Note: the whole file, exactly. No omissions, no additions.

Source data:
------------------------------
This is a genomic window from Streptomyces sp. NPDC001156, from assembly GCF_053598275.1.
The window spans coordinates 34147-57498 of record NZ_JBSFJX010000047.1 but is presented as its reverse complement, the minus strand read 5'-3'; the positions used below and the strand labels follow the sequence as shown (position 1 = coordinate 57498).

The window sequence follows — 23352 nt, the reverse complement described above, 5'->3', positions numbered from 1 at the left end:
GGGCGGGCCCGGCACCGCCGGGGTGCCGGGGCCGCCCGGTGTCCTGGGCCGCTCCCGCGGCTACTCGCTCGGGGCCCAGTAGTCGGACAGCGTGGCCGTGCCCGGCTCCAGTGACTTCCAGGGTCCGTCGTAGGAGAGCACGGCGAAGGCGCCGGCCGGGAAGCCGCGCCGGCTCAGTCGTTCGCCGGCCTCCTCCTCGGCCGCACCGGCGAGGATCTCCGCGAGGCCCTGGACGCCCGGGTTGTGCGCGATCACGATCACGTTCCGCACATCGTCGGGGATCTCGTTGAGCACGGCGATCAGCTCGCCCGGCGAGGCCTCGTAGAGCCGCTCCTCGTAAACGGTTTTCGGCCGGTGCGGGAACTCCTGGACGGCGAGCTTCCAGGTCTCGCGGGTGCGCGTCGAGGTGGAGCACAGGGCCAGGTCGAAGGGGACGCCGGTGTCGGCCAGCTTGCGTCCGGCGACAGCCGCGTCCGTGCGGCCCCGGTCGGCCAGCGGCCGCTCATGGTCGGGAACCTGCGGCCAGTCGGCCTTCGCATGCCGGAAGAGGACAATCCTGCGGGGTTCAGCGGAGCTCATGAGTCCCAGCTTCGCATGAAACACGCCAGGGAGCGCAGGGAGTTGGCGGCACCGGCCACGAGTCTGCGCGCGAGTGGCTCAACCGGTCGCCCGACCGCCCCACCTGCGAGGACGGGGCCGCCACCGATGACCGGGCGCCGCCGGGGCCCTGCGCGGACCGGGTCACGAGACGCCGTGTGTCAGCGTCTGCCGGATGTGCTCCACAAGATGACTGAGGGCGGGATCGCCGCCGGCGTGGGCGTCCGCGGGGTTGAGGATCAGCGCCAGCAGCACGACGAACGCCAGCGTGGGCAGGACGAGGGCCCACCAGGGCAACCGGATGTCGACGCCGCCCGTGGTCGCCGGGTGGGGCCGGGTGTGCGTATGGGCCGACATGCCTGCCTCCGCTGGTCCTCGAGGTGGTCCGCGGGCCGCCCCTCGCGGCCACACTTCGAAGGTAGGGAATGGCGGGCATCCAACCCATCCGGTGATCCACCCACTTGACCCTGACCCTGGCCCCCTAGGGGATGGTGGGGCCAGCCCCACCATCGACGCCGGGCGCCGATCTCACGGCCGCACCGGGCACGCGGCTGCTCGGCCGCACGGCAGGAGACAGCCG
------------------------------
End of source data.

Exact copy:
This is a genomic window from Streptomyces sp. NPDC001156, from assembly GCF_053598275.1.
The window spans coordinates 34147-57498 of record NZ_JBSFJX010000047.1 but is presented as its reverse complement, the minus strand read 5'-3'; the positions used below and the strand labels follow the sequence as shown (position 1 = coordinate 57498).

The window sequence follows — 23352 nt, the reverse complement described above, 5'->3', positions numbered from 1 at the left end:
GGGCGGGCCCGGCACCGCCGGGGTGCCGGGGCCGCCCGGTGTCCTGGGCCGCTCCCGCGGCTACTCGCTCGGGGCCCAGTAGTCGGACAGCGTGGCCGTGCCCGGCTCCAGTGACTTCCAGGGTCCGTCGTAGGAGAGCACGGCGAAGGCGCCGGCCGGGAAGCCGCGCCGGCTCAGTCGTTCGCCGGCCTCCTCCTCGGCCGCACCGGCGAGGATCTCCGCGAGGCCCTGGACGCCCGGGTTGTGCGCGATCACGATCACGTTCCGCACATCGTCGGGGATCTCGTTGAGCACGGCGATCAGCTCGCCCGGCGAGGCCTCGTAGAGCCGCTCCTCGTAAACGGTTTTCGGCCGGTGCGGGAACTCCTGGACGGCGAGCTTCCAGGTCTCGCGGGTGCGCGTCGAGGTGGAGCACAGGGCCAGGTCGAAGGGGACGCCGGTGTCGGCCAGCTTGCGTCCGGCGACAGCCGCGTCCGTGCGGCCCCGGTCGGCCAGCGGCCGCTCATGGTCGGGAACCTGCGGCCAGTCGGCCTTCGCATGCCGGAAGAGGACAATCCTGCGGGGTTCAGCGGAGCTCATGAGTCCCAGCTTCGCATGAAACACGCCAGGGAGCGCAGGGAGTTGGCGGCACCGGCCACGAGTCTGCGCGCGAGTGGCTCAACCGGTCGCCCGACCGCCCCACCTGCGAGGACGGGGCCGCCACCGATGACCGGGCGCCGCCGGGGCCCTGCGCGGACCGGGTCACGAGACGCCGTGTGTCAGCGTCTGCCGGATGTGCTCCACAAGATGACTGAGGGCGGGATCGCCGCCGGCGTGGGCGTCCGCGGGGTTGAGGATCAGCGCCAGCAGCACGACGAACGCCAGCGTGGGCAGGACGAGGGCCCACCAGGGCAACCGGATGTCGACGCCGCCCGTGGTCGCCGGGTGGGGCCGGGTGTGCGTATGGGCCGACATGCCTGCCTCCGCTGGTCCTCGAGGTGGTCCGCGGGCCGCCCCTCGCGGCCACACTTCGAAGGTAGGGAATGGCGGGCATCCAACCCATCCGGTGATCCACCCACTTGACCCTGACCCTGGCCCCCTAGGGGATGGTGGGGCCAGCCCCACCATCGACGCCGGGCGCCGATCTCACGGCCGCACCGGGCACGCGGCTGCTCGGCCGCACGGCAGGAGACAGCCG